For about 48 hours the AMO API was thrashing because of the popularity (and hunger!) of the new add-ons manager in Firefox 3 Beta 3. The dust has settled and the servers are humming happily along, so now is a good time to blog about what happened and how we’ll handle future releases successfully.
Stop. Take a deep breath. Alright, here we go.
What happened this week?
Now that the API is functional (most major bugs have been ironed out) we got a rude awakening this week and found out exactly how much traffic the improved Add-ons Manager can generate, but it’s a nice problem to have and we’re happy it’s been well received.
Wednesday, around peak time, the API started clobbering our databases:
Shortly after we entered our peak traffic window, we had to turn off the API to keep the normal AMO working. Diagnosis found that:
- Load was not utilizing the read-only slave and was focused mainly on the master read/write database (mrdb03).
- Cache hit rates were down to 60% from the usual 90% for memcached
- When our databases hit peak CPU, the app cluster would tumble because of the piling requests
How it was fixed?
Wednesday, IT and Webdev spent quite a bit of time getting the API back up. Starting with the three points above, we:
- Off-loaded read-only traffic to DB slaves
- Investigated optimizations for the API
- Looked at cache rules and cache policies for both memcache and the hardware load balancer
However, Thursday didn’t fare any better for the cluster. This time the slaves started to melt near peak time — forcing us to once again temporarily disable the API. Under-utilizing memcache was the main issue. Cache headers were fine, slave was utilized, app nodes were fine — just too many damn queries flying at our database servers!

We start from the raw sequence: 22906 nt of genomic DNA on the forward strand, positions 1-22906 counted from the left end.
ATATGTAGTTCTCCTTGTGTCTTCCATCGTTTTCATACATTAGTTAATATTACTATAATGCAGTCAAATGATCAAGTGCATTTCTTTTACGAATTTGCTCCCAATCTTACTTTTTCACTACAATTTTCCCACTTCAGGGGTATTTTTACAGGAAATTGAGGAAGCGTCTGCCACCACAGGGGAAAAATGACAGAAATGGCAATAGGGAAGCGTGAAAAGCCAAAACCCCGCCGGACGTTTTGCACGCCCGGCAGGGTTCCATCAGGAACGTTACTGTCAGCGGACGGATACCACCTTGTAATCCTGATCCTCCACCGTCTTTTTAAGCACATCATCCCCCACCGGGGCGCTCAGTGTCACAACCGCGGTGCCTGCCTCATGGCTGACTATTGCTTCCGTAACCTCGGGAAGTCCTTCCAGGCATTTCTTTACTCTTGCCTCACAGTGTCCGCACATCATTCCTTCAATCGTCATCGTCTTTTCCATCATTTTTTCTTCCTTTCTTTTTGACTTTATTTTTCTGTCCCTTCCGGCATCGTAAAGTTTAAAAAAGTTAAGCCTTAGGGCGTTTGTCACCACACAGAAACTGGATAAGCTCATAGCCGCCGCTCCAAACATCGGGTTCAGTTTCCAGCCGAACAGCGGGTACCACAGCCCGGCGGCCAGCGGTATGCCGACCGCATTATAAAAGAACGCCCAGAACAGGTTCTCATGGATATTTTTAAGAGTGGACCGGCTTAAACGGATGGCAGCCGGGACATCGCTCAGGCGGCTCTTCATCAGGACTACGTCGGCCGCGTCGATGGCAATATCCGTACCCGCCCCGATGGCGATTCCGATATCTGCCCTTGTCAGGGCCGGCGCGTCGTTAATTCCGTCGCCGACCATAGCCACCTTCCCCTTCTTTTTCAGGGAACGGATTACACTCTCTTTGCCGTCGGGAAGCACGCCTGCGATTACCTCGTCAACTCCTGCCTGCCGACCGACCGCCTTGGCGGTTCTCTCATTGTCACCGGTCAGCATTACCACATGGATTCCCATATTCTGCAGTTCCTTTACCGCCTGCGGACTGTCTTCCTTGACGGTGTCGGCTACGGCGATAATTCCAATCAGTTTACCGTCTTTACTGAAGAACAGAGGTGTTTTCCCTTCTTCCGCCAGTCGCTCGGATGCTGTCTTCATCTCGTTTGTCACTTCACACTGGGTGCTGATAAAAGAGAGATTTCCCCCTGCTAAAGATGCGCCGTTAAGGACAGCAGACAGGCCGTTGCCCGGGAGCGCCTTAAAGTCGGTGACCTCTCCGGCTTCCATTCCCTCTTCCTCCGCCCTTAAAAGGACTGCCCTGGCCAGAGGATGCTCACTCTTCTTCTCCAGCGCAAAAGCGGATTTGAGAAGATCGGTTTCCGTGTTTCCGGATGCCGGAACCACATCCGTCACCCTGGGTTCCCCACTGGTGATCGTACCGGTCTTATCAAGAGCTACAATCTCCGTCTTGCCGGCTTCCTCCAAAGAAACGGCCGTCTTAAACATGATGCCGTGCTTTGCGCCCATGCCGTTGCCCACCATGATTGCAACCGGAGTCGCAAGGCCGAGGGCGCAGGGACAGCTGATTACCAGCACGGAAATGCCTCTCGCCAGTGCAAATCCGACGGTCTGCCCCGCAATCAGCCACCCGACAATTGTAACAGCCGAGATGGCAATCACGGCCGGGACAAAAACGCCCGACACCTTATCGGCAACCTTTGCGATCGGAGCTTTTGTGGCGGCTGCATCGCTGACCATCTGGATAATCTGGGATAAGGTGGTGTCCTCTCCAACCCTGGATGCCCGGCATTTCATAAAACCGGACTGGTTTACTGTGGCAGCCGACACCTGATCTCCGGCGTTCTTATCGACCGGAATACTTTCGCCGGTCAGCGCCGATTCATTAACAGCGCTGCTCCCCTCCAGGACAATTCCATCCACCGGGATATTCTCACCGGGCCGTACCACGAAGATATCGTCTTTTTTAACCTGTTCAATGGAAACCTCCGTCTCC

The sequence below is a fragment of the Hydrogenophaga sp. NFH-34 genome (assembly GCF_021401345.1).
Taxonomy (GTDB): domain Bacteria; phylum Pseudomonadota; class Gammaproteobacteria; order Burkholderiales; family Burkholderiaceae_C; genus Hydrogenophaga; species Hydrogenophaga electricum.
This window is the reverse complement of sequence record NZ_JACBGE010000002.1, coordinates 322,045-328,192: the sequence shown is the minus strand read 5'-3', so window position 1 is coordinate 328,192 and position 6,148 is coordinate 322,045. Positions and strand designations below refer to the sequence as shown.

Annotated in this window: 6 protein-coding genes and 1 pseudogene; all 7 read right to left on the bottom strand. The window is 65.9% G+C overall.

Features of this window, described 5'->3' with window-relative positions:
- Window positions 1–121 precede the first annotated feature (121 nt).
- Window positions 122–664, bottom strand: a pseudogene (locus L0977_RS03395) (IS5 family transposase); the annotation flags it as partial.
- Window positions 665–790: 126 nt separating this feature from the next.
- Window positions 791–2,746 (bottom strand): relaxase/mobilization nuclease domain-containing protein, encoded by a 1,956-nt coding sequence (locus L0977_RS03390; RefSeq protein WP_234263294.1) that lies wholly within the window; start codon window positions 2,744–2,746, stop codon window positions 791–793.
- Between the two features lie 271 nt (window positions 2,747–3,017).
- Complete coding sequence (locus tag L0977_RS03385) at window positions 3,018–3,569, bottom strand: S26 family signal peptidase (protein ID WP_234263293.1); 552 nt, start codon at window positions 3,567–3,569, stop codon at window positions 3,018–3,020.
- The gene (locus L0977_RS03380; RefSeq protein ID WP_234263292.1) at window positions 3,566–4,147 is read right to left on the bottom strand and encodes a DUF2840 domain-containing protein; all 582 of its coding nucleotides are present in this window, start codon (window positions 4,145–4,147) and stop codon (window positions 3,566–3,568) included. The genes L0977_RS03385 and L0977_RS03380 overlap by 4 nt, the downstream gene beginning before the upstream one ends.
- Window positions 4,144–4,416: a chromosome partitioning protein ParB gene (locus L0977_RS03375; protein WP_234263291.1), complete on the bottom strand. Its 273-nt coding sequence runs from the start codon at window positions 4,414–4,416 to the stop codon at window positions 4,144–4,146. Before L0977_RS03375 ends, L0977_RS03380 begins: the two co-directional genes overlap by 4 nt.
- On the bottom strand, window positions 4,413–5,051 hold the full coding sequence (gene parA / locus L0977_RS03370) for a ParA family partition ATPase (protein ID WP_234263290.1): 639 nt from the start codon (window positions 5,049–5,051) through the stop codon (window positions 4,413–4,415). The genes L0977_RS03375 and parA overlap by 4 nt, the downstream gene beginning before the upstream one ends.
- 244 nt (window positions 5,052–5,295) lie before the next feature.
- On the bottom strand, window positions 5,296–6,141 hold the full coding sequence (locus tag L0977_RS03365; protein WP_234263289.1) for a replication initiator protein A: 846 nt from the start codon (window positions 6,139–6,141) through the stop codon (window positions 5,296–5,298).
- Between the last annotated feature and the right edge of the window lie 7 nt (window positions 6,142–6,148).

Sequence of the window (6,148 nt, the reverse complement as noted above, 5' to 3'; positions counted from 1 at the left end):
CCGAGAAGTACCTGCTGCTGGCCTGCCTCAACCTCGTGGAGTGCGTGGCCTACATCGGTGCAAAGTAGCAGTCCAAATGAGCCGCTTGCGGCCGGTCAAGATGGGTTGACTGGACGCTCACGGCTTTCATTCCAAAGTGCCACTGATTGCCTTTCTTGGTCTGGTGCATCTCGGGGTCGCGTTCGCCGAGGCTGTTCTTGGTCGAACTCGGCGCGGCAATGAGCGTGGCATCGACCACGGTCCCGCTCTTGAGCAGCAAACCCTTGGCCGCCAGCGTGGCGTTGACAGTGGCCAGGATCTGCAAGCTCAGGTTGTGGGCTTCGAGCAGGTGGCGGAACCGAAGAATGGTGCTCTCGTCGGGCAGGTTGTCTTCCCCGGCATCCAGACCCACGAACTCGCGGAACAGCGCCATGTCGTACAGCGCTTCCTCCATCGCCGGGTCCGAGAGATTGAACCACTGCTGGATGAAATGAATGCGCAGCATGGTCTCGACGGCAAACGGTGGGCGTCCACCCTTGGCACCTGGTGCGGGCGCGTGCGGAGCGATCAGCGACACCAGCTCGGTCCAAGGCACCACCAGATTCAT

So on Thursday we continued our look into what was going on. We tried to figure out why our cache hit rate was so low (60% instead of 90%). Digging through AMO, we found CACHE_PAGES_FOR, which set the expire time on memcache records when calling Memcache::set(), was set to 60 seconds. We increased this to 7200 to aggressively cache database traffic and were collectively off for valentine’s dinner.
The next day, Memcache was our valentine.
The combination of our efforts worked:
- Overall query traffic was reduced dramatically
- What traffic that did make it past memcache was well distributed onto 2 read-only slaves (db04, db04-2)
- App code was optimized to reduce overhead and unnecessary database traffic — this was done by placing hard limit on the number of search results returned by the API, among other things
How will we scale?
So these growing pains will help us move forward. Here is our plan of attack for scaling this beast for the Firefox 3 onslaught:
- Move the API (services.addons.mozilla.org) to a separate docroot with its own read-only slaves and more aggressive caching policies that are separate from the main AMO
- Optimize client code to reduce the number of requests needed to retrieve data and also imploring local caching methods for redundant content or content that doesn’t change over time very much
- Offload even more traffic onto read-only slaves
- Upgrade to CakePHP to latest 1.1.x stable branch, which optimizes auto-generated queries quite a bit (thanks to clouserw for researching this)
- Refactor how we pull localized strings from our database
- Optimize our search performance on AMO and the API
- Switch default CakePHP data source to read-only slaves
- Find ways to use memcache at higher levels (caching larger objects instead of at just query level)
Once again it was a great team effort to get things running smoothly. Thanks to IT for helping us troubleshoot this. We’ll continue to build on this experience to ensure better reliability in future releases.
Looking back at the last three days, the Firefox 3 Beta 3 release was a success in more ways than one. It showed everyone what the web can do, but it also helped us wrap our heads around the API and how much traffic it generates. All of this will make for a better Firefox 3.0 release.